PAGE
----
Glendale officers help out fellow first responders in the wake of Hurricane Harvey

Glendale officers help out fellow first responders in the wake of Hurricane Harvey
Steve Koszis, left, and James Colvin, far right. The Glendale police officers flew to Texas to aid Houston first responders in the wake of Hurricane Harvey. (Photo courtesy of Steve Koszis)

When Glendale police officers Steve Koszis and James Colvin saw the call to help first responders affected by Hurricane Harvey, they didn’t hesitate to jump on a flight to Texas.

The destructive storm displaced thousands and killed at least 70 people, all the while many of the city's first responders remained on duty to aid in rescue and recovering efforts while their own homes were battered by the hurricane.


"All these police officers here in the area are all on duty seven days a week, 12 hours a day," Koszis said. "Who gets to help them clean up their homes? There's no one there for them."

Koszis said he became aware of efforts to help first responders through a video posted by Aaron Slater, a former Houston-area police officer. In the video, Slater called for volunteers to come together and help clear out the water-damaged homes of Houston's firefighters, police officers and paramedics.

"We're going to try to take a lot of that burden away from them," he said.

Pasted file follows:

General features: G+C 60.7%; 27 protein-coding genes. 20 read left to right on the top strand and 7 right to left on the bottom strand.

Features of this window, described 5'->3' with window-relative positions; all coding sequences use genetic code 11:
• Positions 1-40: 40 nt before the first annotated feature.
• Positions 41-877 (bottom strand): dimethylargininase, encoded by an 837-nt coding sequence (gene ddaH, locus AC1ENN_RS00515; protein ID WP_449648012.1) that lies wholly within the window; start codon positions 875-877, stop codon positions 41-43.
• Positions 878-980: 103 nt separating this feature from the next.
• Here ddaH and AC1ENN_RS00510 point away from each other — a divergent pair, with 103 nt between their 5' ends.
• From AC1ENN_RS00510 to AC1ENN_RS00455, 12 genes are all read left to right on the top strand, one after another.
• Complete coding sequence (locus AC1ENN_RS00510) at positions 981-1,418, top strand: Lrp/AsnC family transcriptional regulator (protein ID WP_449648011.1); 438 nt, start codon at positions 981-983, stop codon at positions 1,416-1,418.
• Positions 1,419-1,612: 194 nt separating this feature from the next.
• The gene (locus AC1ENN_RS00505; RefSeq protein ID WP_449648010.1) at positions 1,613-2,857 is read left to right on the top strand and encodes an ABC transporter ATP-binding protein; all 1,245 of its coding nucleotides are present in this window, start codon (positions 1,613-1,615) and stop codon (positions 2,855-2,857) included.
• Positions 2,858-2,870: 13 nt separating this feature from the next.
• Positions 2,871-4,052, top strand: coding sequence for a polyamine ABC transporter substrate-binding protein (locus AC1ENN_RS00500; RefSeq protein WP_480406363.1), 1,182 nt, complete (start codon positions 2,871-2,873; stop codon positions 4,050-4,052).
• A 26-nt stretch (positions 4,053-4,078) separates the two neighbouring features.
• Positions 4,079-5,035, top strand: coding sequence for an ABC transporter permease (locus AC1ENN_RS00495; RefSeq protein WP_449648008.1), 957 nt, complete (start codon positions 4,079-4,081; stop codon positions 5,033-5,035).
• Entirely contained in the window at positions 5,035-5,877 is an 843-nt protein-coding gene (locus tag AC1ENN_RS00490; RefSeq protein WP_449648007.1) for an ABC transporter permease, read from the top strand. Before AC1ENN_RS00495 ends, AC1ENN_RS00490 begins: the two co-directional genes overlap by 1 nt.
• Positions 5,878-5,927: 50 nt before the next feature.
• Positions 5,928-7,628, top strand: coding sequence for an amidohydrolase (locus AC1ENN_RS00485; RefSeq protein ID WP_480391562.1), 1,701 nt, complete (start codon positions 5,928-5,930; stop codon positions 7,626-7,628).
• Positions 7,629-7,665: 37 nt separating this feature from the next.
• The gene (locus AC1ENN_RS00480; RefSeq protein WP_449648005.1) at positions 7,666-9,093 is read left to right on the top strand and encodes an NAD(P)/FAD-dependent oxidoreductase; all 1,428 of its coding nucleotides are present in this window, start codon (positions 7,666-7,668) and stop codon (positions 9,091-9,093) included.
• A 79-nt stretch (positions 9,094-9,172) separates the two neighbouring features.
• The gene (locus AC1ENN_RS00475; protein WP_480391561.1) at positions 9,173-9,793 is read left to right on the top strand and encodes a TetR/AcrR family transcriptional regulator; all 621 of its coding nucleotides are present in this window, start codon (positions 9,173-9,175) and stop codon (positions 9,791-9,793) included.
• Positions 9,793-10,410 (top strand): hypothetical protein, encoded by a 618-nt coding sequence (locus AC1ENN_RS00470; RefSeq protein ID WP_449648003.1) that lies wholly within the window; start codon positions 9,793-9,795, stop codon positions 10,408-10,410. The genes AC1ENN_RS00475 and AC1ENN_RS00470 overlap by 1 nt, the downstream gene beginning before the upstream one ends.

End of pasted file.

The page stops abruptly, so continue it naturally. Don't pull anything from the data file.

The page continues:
Koszis asked Colvin if he wanted to help, too, and the pair soon found themselves flying to Texas with their work gear in tow. Helping fellow officers was the right thing to do, Koszis said.

When they arrived in Texas on Sept. 1, they joined dozens of other officers from throughout the United States who responded to Slater's call.

"It was amazing to see everyone from across the country come together and work as one," Colvin said. "Without really knowing each other, I feel like I've gained a new family."

The two men spent a week ripping out damaged carpet from homes, carrying away waterlogged furniture and tearing down moldy drywall.

"We've never been through anything like this ourselves. We just knew we were going to do a lot of hard work," Koszis said. "They told us everything's going to be wet and nasty and really heavy — it's not a Texas vacation."

He said the intensity of the work varied as some homes received only a few inches of flooding while others saw up to 8 feet.

However, Koszis said the hard work was worthwhile because, if the roles were reversed and something happened in California, officers from across the country would come out and do the same thing here.

However, he said there's still a long road to recovery for Houston.

"The families that are here don't just need a couple of weeks of help. It's going to be a couple of months of help," he said. "People here are thinking about how to support these families during the holidays and gathering school supplies, school uniforms throughout the year as they rebuild their lives."

Twitter: @Andy_Truc